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Learn the Common Types of Business Structures

A critical decision for all new business owners is selecting the legal business structure that is best for them. Choosing the correct structure ensures better protection of their personal assets, a stronger chance of obtaining business loans, and the best possible tax situation.

Main types of business structures include sole proprietorship, partnership, corporation (C corporation or S corporation), or limited liability company (LLC).

Choosing the Right Business Structure

Understanding the legal and tax implications of each structure is critical to making an informed choice. One of the biggest decisions business owners must make is determining whether to choose a structure that involves incorporating their business.

When selecting how to structure their business, owners need to consider:

  • Types of liability. What kind of damage might your business be responsible for if things go wrong? A baker, for example, may be held liable for spoiled food that makes people ill.
  • Management and operation needs. Who owns the business? Who else can make decisions? Think of how many people are involved and how much control they have over the business.
  • Raising capital. Where is the funding coming from to start the business?
  • Taxes. Personal or corporate—which is best? Taxes are often the most complicated matter to navigate for new business owners.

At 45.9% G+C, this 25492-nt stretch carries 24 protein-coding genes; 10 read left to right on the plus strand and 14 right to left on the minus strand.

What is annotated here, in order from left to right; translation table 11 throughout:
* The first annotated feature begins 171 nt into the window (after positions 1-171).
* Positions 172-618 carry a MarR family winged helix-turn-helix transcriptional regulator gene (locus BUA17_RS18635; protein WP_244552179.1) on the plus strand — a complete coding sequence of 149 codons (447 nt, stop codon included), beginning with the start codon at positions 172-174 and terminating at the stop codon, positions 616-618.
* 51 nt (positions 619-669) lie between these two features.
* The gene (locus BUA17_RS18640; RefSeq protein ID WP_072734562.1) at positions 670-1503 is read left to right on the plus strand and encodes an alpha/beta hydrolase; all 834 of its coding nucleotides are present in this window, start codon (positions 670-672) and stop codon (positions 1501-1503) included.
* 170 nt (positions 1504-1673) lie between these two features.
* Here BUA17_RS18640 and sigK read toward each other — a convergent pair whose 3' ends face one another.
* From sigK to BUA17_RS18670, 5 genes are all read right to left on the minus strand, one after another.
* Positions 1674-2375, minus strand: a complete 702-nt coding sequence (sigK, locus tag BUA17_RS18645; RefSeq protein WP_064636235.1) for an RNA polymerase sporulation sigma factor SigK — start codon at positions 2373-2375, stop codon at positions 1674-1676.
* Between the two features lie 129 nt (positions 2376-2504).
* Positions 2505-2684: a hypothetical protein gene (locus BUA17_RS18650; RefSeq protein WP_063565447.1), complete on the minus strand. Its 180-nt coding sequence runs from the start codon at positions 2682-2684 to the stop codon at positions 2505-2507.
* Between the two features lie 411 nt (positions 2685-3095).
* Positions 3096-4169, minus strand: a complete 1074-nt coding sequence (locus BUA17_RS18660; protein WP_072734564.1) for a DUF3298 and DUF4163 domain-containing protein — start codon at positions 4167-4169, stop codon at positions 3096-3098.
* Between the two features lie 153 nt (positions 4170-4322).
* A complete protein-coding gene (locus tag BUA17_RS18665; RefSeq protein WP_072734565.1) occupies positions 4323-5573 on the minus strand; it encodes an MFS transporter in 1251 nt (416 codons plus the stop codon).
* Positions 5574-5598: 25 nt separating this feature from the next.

Sole Proprietorship

In a sole proprietorship, the individual who founded the business remains the sole owner. They retain complete control over every aspect of the business. This is the easiest business structure for new or small business owners, as it is cost-effective and there are no other stakeholders to consider when making decisions.

However, a sole proprietorship offers no legal separation between business and personal assets or responsibilities. The owner assumes all risk when it comes to taxes and other legal liabilities, as sole proprietorships are not incorporated. In a worst-case scenario, a business owner could find their house or car up for seizure for debts or because of legal action against the business.


Like a sole proprietorship, a partnership is also an unincorporated business. In this situation, there are two or more owners. Each partner contributes money, labor, skills, or property to the business according to their strengths.

Business owners may select a partner to combine resources and skills, trading off full control over decisions they would have as a sole proprietor. Personal assets of the partners are not protected and may be used as collateral in court.

Limited Liability Company

Both sole proprietorships and partnerships can file additional documentation to become a Limited Liability Company (LLC) or a Limited Liability Partnership (LLP), which offers some level of legal protection. An LLC combines the pass-through taxation of a sole proprietorship or a partnership with the limited legal liability of a corporation. In both cases, the business owner would pay self-employment taxes instead of corporate taxes.